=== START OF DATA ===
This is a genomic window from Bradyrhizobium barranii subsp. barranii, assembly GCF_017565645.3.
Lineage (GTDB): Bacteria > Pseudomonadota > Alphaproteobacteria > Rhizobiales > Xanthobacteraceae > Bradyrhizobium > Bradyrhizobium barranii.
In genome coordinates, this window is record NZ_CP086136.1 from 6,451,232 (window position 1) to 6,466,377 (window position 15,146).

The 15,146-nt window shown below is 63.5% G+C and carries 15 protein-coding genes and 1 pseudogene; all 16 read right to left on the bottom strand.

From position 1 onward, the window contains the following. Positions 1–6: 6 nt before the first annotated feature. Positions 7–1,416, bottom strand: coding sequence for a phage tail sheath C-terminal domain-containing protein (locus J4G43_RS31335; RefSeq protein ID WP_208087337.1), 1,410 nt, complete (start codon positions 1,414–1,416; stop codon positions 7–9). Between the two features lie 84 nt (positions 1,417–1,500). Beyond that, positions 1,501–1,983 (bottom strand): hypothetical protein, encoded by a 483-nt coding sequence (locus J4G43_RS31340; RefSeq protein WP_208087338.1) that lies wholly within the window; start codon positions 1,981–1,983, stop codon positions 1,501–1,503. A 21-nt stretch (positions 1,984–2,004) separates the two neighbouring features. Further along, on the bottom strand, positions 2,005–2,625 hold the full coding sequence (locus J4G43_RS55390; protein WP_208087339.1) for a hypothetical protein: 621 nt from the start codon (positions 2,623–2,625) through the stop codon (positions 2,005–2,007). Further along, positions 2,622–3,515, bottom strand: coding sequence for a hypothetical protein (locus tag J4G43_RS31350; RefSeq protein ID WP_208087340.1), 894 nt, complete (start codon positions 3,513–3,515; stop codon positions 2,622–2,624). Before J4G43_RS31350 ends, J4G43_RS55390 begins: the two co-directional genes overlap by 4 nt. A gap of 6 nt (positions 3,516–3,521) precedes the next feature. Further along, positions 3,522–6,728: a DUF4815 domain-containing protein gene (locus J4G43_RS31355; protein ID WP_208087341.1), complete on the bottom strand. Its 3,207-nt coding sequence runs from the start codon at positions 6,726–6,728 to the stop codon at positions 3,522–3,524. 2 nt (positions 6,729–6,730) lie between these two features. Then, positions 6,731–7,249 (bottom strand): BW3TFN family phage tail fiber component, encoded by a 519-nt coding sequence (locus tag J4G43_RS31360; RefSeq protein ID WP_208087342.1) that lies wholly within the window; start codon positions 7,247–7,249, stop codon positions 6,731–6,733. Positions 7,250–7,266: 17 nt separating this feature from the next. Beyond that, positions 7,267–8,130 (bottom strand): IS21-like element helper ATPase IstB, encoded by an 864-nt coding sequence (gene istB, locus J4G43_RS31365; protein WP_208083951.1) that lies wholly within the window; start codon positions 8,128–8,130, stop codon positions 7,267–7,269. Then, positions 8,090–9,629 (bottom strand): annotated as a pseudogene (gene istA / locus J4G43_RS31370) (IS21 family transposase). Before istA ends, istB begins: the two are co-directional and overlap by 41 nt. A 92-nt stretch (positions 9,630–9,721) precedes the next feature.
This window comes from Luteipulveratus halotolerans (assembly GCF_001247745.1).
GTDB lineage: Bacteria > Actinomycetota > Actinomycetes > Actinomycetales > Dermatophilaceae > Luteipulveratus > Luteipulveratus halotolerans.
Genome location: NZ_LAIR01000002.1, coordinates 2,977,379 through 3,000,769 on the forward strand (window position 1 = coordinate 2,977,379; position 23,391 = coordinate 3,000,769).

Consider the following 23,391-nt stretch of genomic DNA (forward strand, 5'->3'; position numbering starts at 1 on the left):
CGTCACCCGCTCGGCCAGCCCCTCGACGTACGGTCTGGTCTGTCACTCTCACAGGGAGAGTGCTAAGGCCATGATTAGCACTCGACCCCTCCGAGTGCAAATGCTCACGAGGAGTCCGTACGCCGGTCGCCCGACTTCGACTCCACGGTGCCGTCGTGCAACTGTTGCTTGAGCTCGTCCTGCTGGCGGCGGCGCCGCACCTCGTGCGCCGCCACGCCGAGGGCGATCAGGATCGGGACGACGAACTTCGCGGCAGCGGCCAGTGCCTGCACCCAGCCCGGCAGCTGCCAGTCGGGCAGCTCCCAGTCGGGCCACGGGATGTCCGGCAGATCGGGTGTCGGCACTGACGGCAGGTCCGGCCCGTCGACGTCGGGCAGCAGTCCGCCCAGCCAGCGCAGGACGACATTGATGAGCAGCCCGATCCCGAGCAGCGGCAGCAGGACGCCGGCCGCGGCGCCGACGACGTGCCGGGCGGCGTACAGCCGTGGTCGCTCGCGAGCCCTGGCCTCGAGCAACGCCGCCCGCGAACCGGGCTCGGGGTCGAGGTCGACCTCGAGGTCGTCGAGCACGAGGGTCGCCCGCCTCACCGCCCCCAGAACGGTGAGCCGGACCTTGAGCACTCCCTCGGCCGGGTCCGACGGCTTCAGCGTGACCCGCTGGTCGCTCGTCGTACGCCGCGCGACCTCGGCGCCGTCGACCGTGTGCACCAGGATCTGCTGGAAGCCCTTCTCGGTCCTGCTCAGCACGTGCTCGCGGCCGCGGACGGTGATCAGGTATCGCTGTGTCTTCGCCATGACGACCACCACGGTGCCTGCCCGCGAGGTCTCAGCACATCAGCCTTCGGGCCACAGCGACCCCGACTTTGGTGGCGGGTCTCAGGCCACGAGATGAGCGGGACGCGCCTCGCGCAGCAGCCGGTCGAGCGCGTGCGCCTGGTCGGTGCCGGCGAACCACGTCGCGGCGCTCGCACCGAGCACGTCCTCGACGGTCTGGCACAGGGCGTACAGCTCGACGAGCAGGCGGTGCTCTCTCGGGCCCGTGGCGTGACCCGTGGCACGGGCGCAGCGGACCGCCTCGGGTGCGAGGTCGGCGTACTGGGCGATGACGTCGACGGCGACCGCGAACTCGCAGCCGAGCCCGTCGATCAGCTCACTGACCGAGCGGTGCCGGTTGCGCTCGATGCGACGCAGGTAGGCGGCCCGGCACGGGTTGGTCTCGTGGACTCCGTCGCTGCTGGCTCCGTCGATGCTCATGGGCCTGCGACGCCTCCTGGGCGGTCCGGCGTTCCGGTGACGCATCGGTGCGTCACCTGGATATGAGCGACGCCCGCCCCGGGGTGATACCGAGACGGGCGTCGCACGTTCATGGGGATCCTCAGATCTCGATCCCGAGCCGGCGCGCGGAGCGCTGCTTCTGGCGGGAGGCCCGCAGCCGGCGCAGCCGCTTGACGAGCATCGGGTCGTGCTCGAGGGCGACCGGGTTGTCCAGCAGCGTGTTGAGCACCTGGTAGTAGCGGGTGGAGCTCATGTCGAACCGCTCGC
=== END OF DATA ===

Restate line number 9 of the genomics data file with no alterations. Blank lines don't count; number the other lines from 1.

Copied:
Consider the following 23,391-nt stretch of genomic DNA (forward strand, 5'->3'; position numbering starts at 1 on the left):